When people come to present their businesses to me I try my best not to grin fuck them. I give direct, honest, blunt, polite and (I hope) useful feedback. It isn’t always “rah rah.” Last week I met with a founder who had sunk his personal money into buying a technology asset and hadn’t yet raised money – he was struggling a bit. He told me that he had offers to sell the assets to somebody else. I told him I thought he should sell the company rather than sink more money into his venture. I told him to sell now even it it was at a loss. 
I told him I thought it was too complicated of a business, he lacked the skills on his team to pull it off, it would take too much money and in the end I wasn’t sure it would be a valuable product. I said as I always do, “my view point is ONE data point. I might be wrong. Get lots of data points. Mix mine into your pot and see how it settles. I’m not always right but I’d rather tell you what concerns me than to sweep it under the rug.” In this gentleman’s case I was worried about his personal money because he wasn’t a 20 something. He had a family. And he was one of those guys that you meet and you just want to help because he’s so earnest and nice.
He wrote me afterward and here is our exchange: 
Him: ”Mark,Cold shower and all, how did I take the heat? Did I take the tough message at least reasonably well? Always looking how I can get better.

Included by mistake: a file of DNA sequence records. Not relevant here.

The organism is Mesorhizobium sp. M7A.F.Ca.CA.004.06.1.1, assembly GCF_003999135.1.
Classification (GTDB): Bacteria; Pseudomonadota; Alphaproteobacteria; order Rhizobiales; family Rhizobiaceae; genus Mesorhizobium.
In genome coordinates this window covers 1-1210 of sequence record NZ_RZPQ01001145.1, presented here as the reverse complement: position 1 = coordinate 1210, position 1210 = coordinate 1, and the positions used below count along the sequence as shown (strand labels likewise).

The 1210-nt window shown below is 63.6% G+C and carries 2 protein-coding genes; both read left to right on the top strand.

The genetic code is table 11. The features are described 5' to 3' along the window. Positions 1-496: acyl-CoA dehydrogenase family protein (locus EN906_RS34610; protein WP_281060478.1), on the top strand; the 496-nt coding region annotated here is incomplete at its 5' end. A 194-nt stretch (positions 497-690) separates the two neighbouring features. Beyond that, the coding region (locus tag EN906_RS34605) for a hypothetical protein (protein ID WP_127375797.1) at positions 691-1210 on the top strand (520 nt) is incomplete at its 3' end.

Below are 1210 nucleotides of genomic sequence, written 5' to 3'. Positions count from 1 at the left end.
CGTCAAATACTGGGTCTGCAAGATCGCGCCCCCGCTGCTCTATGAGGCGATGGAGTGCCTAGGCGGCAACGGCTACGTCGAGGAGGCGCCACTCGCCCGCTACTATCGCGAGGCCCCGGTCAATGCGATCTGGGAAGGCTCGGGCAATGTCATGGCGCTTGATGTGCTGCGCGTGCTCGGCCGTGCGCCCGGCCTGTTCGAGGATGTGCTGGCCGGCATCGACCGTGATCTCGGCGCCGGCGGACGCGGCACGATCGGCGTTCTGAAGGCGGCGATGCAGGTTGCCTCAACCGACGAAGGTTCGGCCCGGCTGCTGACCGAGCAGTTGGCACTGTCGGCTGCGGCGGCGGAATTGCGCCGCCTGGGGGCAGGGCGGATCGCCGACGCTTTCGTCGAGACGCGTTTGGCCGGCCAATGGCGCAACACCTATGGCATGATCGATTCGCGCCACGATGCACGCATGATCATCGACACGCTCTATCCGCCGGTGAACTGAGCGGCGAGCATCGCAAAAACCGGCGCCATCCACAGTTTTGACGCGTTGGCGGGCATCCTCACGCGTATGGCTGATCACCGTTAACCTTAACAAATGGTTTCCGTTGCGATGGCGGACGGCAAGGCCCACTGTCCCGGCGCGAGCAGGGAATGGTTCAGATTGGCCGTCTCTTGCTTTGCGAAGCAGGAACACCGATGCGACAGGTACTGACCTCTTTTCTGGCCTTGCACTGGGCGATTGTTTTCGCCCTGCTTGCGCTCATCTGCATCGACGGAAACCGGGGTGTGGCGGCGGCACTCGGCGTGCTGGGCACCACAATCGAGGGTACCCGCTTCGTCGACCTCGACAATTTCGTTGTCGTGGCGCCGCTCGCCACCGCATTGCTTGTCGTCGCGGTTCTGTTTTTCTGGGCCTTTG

Also – new terminology for delivering that type of news: “You Simonized me (as in Simon Cowell from American Idol)!! I grew up and played sports all my life. I come from a world that if the coach wasn’t yelling at you, it meant he didn’t care. I appreciate you giving it to me straight.” 
Me:“LOL. I didn’t mean to Simonize you. I care about you and just wanted to be sure that you didn’t waste any personal money. All startups are hard. Most lose money. Yours had more complexity and less engineering talent secured on the team than most. That’s all.” 
Him:“I understand and that is the way I took the feedback. Like I said, pleasantries do not help people learn. You helped me and I am grateful. I thank you for that”
To this gentleman I’m grateful for the feedback and I’m here to help if I can. Maybe people humor me, I don’t know? But I find that 70% of the time people prefer honesty as long as it’s delivered with care, with detail and with humility. I get emails like the one above all the time. People often tell me that I helped change their business by challenging some of their early thoughts. It’s one of the most rewarding parts of my job.  
I’m sure that 30% of the people thinking I’m a wanker for not saying I love what they’re doing. I’m OK with that. As long as I help other people by not grin fucking everybody. 
I found that most VC’s never gave me any feedback when I was pitching. The “loved what I was doing but were working on other things and would love to stay apprised of my progress.” Either that or they would “noodle on it and get back to me.” Yeah, right! 
Take the harder path. Politely speak your mind. Take a stand. Join the debate. Don’t be a grin fucker. It makes life too boring.
I don't want to be cliched and say that constructive criticism is useful. Everyone knows that. But the problem is, it is difficult to give constructive criticism. Usually, when we find a loophole, it is through our intuition and first impression. In an attempt to "protect" another person's feelings, we polish our criticism and very often, the meaning gets lost in translation. It could even misdirect the person to make the wrong kind of correction.

Quite frankly, I prefer the brutally honest, no-holds barred criticism. Whatever doesn't kill me, can only make me stronger. I hope...

Source: Both Sides Of The Table